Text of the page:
The retirement age

Simon Collins at NZ Herald reports:

The growing numbers of elderly New Zealanders who are working beyond age 65 have cut the net cost of the country’s ageing population.

Statistics NZ said yesterday that the population aged 65-plus had doubled since the early 1980s to 635,200 and was likely to double again by 2040.

But a paper by the University of Auckland’s Retirement Policy and Research Centre, published today, says Treasury estimates of the net costs of in 2060 have been revised downwards from an estimate made in the year 2000 of 9.7 per cent of national income to just 6.6 per cent in the latest revision this year.

Centre co-director Michael Littlewood said a key factor in the reduced net cost was an increase in national income because of spectacular increases in the numbers of elderly people working well past 65.

This shows there is no immediate crisis, but it is still inevitable that the age of eligibility for NZ superannuation will increase.

Labour’s policy is a modest step in the right direction. It doesn’t in fact really increase the age of eligibility. It merely applies an income or means test for those aged 65 or 66. The logical extension of their policy should be to extend the means test to everyone who is eligible for NZ superannuation. I’d rather we tax people less, and only provide welfare to people who need it – than over-tax people, just to give them some of their own money back later.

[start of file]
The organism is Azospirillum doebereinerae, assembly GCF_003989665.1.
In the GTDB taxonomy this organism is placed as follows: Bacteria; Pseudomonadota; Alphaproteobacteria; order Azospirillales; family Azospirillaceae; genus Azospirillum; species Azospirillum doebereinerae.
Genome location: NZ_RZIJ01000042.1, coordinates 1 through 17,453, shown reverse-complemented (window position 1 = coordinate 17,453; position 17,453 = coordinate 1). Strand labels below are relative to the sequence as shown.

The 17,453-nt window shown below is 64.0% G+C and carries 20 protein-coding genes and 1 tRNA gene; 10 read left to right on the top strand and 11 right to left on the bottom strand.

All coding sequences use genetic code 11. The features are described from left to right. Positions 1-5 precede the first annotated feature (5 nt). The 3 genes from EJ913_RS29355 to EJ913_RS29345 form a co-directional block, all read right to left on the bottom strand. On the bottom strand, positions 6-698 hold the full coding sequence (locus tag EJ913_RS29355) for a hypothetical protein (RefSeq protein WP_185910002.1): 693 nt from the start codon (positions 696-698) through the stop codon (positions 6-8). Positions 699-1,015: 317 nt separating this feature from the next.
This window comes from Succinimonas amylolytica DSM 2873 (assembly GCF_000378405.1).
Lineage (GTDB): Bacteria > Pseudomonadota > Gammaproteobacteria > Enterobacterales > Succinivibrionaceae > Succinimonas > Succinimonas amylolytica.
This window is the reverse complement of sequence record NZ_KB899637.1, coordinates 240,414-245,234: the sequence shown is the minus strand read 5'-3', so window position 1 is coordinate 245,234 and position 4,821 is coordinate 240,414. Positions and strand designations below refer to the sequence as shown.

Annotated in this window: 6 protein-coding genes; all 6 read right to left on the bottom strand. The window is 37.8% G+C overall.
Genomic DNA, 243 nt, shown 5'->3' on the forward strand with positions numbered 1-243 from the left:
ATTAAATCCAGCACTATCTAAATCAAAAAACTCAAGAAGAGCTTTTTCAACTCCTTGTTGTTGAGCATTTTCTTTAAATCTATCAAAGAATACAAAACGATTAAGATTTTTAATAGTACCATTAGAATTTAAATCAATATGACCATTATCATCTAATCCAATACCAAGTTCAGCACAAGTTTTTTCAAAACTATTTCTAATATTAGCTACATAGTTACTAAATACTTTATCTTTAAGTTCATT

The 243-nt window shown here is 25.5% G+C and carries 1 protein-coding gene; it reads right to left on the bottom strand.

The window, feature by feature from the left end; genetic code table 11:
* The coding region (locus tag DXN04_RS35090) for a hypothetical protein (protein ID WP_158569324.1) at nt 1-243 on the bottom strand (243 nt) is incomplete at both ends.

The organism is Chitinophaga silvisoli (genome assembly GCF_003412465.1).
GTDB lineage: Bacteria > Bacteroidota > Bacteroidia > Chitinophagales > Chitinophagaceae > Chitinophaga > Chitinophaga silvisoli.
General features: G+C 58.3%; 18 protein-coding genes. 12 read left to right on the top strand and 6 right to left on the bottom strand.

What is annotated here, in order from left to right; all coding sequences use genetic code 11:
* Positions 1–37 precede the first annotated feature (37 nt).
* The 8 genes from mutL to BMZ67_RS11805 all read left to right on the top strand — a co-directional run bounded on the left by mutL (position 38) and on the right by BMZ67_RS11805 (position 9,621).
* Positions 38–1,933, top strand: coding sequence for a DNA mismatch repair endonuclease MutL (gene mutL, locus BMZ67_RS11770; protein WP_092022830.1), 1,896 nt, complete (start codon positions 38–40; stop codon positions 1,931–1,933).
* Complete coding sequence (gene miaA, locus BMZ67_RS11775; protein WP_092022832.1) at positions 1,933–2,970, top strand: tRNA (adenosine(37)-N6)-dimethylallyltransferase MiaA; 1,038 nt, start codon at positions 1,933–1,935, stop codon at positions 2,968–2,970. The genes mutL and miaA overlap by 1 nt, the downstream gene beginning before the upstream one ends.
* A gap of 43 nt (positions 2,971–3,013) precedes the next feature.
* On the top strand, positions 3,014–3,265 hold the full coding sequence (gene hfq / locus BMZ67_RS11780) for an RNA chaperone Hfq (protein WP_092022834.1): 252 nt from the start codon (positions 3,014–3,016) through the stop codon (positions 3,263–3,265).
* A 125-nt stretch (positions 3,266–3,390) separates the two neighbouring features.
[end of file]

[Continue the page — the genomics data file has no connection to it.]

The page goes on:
The argument against means testing is that the cost of applying a means test would be considerable, and the money saved not great. I wonder if Labour have budgeted for the extra compliance costs of their means test?

In terms of the age, I think a gradual shift to 70 is sensible.

But Mr Littlewood said the revised figures gave the country time to have a “research-led debate” about all aspects of retirement policy – not just raising the qualifying age to 67 as the Labour Party advocates, but also whether super should be linked to wages or prices and whether some of the cost should be clawed back through tax changes from those still on high incomes after 65.

The key measure you could change to make superannuation more affordable would be to link it to inflation, not the average wage.

What I’d like to see is the current scheme locked in place for everyone born before 1965 or even 1960. And then have that research-led debate on what sort of scheme we should have in place for those far off retirement.

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